Michael Campanaro, Wake Forest: 2 catches, 11 yards, 3 punt returns for 24 yards

DEFENSE
Christian Jones, LB, Florida State: 6 tackles
Telvin Smith, LB, Florida State: 5 tackles, 0.5 tackles for loss
Kareem Martin, DE, North Carolina: 4 tackles, 1.5 tackles for loss
Dontae Johnson, DB, NC State: 2 tackles, 0.5 tackles for loss, 1 breakup
Terrence Brooks, S, Florida State: 2 tackles
Jeremiah Attaochu, LB, Georgia Tech: 1 tackle
Jemea Thomas, S, Georgia Tech: 1 tackle

ACC players in the Senior Bowl

January, 21, 2014
1/21/14
10:30
AM ET
Senior Bowl practices are underway this week, and wouldn't you know it -- scouts have their eyes on the quarterbacks.

That means Stephen Morris, Logan Thomas and Tajh Boyd are firmly in the spotlight this week among featured ACC players participating in the college all-star game, a critical first step in evaluations for the NFL draft in May. Scouts Inc. lists Thomas as the highest rated quarterback among the three and broke down what each has to accomplish this week.

For Thomas: The need to "thrive with an even playing field."

For Morris: More consistency with footwork and ball placement as a passer.

For Boyd: "Show improvement throughout the week with pro-style progressions and anticipation as a pocket passer."

Scouts Inc. also lists Miami offensive tackle Seantrel Henderson and Virginia offensive tackle Morgan Moses as having the most to prove.

Here is a look at all the ACC players participating in the Senior Bowl, with the game set for Saturday. Boston College running back Andre Williams was invited but pulled out so he can continue to rehab his injured shoulder.
Florida State's performance in its 34-31 win over Auburn gave the Seminoles their first national title since 1999 -- and also landed four players on ESPN.com's All-Bowl team.

The ACC delivered when it mattered most this year -- in its two BCS bowls. Duke also had some outstanding performances in spite of its loss to Texas A&M. The ACC fared particularly well at the wide receiver and return positions. Here's a look at some of the ACC's top performers on the All-Bowl team:
David Hale and Matt Fortuna handled the ACC's All-Bowl team for ESPN.com, and there were a few differences. Colleague Ivan Maisel and I also recognized a few unsung heroes from bowl season in this video. Congrats to all of ACC's top performers this year.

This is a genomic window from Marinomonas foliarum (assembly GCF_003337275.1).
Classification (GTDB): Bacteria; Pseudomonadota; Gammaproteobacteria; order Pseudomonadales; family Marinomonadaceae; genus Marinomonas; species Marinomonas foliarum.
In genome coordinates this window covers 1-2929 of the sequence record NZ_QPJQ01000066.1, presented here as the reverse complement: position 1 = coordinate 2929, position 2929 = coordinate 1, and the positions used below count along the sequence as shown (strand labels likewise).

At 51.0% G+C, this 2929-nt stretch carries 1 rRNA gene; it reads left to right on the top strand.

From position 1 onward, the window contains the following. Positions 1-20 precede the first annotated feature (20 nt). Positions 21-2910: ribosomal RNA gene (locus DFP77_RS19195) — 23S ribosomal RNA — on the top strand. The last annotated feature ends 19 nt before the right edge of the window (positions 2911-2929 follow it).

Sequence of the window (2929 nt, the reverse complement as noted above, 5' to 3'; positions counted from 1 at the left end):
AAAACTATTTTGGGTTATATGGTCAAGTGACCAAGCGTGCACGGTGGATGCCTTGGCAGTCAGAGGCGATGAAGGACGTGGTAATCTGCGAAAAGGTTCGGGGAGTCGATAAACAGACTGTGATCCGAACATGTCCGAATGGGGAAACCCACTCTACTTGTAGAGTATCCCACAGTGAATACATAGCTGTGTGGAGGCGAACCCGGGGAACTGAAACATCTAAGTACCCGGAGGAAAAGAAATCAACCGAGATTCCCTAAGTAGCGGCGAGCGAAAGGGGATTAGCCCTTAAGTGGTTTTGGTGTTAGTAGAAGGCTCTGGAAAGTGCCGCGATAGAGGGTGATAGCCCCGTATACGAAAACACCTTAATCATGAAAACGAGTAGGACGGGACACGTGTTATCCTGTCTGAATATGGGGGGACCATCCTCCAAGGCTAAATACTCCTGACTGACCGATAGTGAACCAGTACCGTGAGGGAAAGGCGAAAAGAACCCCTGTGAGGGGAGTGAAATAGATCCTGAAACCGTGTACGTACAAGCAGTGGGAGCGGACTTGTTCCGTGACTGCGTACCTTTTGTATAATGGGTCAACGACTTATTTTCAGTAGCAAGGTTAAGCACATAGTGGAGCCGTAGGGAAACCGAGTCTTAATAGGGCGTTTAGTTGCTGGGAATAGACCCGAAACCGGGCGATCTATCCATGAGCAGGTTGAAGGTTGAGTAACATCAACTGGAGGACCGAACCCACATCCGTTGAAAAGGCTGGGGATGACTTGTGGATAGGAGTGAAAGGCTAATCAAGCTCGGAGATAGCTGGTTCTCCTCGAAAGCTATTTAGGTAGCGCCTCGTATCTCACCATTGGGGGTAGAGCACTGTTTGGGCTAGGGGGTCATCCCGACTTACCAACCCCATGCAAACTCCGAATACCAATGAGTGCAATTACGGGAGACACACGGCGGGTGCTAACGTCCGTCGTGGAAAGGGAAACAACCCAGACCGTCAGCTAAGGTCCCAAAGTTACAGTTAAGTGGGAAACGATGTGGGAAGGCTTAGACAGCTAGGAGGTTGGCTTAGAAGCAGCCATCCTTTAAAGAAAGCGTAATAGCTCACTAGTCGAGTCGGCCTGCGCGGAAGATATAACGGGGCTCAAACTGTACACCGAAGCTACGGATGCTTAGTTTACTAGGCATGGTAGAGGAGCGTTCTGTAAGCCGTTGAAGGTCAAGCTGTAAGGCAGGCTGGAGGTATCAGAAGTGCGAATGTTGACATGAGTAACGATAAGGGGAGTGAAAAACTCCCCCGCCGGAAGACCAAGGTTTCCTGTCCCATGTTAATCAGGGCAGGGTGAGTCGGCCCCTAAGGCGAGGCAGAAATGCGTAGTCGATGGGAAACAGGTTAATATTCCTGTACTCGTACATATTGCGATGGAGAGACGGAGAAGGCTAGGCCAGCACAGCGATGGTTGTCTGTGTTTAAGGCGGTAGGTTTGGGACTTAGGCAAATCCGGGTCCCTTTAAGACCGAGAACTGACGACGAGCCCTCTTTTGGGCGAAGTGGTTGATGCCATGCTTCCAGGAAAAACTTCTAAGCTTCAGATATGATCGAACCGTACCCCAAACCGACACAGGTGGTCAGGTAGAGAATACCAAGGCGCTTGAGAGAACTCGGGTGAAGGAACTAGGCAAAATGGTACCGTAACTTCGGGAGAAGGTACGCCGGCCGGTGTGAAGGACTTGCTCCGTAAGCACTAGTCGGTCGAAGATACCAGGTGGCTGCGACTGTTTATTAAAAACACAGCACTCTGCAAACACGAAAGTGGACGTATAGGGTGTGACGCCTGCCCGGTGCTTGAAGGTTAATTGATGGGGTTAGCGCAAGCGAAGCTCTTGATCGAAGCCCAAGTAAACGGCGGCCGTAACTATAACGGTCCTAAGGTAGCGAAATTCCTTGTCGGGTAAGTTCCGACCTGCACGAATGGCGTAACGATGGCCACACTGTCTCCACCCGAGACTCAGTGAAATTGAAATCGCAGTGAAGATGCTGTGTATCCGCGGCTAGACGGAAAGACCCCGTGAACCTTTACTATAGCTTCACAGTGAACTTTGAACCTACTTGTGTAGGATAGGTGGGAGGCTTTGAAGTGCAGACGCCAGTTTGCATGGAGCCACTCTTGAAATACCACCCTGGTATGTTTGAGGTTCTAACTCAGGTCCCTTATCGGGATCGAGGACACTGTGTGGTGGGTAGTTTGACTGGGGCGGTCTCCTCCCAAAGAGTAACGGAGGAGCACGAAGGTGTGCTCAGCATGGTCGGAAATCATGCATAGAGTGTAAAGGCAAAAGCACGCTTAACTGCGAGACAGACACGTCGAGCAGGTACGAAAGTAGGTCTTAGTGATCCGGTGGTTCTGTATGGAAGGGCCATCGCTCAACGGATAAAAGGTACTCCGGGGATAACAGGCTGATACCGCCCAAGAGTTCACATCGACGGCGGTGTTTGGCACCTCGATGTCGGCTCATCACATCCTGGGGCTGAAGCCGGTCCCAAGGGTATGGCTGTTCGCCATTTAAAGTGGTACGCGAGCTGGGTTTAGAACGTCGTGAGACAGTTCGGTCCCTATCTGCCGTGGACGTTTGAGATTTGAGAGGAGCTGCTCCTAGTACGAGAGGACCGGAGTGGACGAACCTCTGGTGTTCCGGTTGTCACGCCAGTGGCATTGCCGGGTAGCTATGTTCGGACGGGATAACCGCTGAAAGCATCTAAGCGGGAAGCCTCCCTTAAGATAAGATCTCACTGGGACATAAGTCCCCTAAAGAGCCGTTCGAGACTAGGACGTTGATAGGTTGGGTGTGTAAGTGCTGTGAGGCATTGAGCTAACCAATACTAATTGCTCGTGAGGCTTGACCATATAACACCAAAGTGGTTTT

Florida State finished off a spectacular season with a national championship, and with Jameis Winston, Rashad Greene, Jalen Ramsey and a host of other stars returning for 2014, the expectations for next season are already sky high.

So if FSU is going to repeat as national champs, what are the big stumbling blocks on the road ahead? We take a look at the top five.

1. Rebuilding the defensive line.

[+] EnlargeTimmy Jernigan
Melina Vastola/USA TODAY SportsWith Timmy Jernigan heading to the NFL, Florida State will have a big hole to fill in the middle of its line.
With Timmy Jernigan leaving early for the NFL draft -- he’s widely considered a top-15 pick — Florida State will have a huge hole in the middle of the line. But the Seminoles also need to find someone to rush off the edge, as Christian Jones did throughout the season and develop some depth after waving goodbye to Demonte McAllister and Dan Hicks. Nile Lawrence-Stample, Matthew Thomas and others could fill those voids, but it will be incumbent on emerging stars Mario Edwards Jr. and Eddie Goldman to step up their games, too.

2. Developing new receivers.

It wasn’t a huge surprise, but it was nevertheless a relief when Greene decided to return for his senior season. Florida State’s receiving corps was exceptional in 2013, but it wasn’t deep. Kenny Shaw is moving on, and Kelvin Benjamin could follow. That leaves Greene as FSU’s only established, consistent receiver. Isaiah Jones, Jesus Wilson and Kermit Whitfield all got a taste of playing time in 2013, but they’ll need to do a lot more next season.

3. Finding new leaders on defense.

This might be the toughest task for Florida State. Telvin Smith, Lamarcus Joyner, Terrence Brooks, Jones and Jernigan weren’t simply the defensive standouts on the field, they were the heart and soul of the unit in the locker room. There’s still plenty of talent remaining on the unit, but no one who has had to step up and galvanize a locker room or push the younger players to work harder. Finding leaders on that side of the ball — Edwards, Goldman, Terrance Smith and Ronald Darby, perhaps — will be crucial to maintaining the unit’s immense production in 2014.

4. Managing the schedule.

If the knock on Florida State this season was that it wasn’t tested until the title game, the concern for 2014 might be that there are simply too many big tests. The Seminoles open in Dallas against Oklahoma State, but also have Clemson, Louisville, Notre Dame, Miami and Florida before the season is out. If this title was a victory for the ACC’s legitimacy on a national stage, the 2014 slate for Florida State only underscores how much tougher winning the league will be going forward.

5. Handling the hype.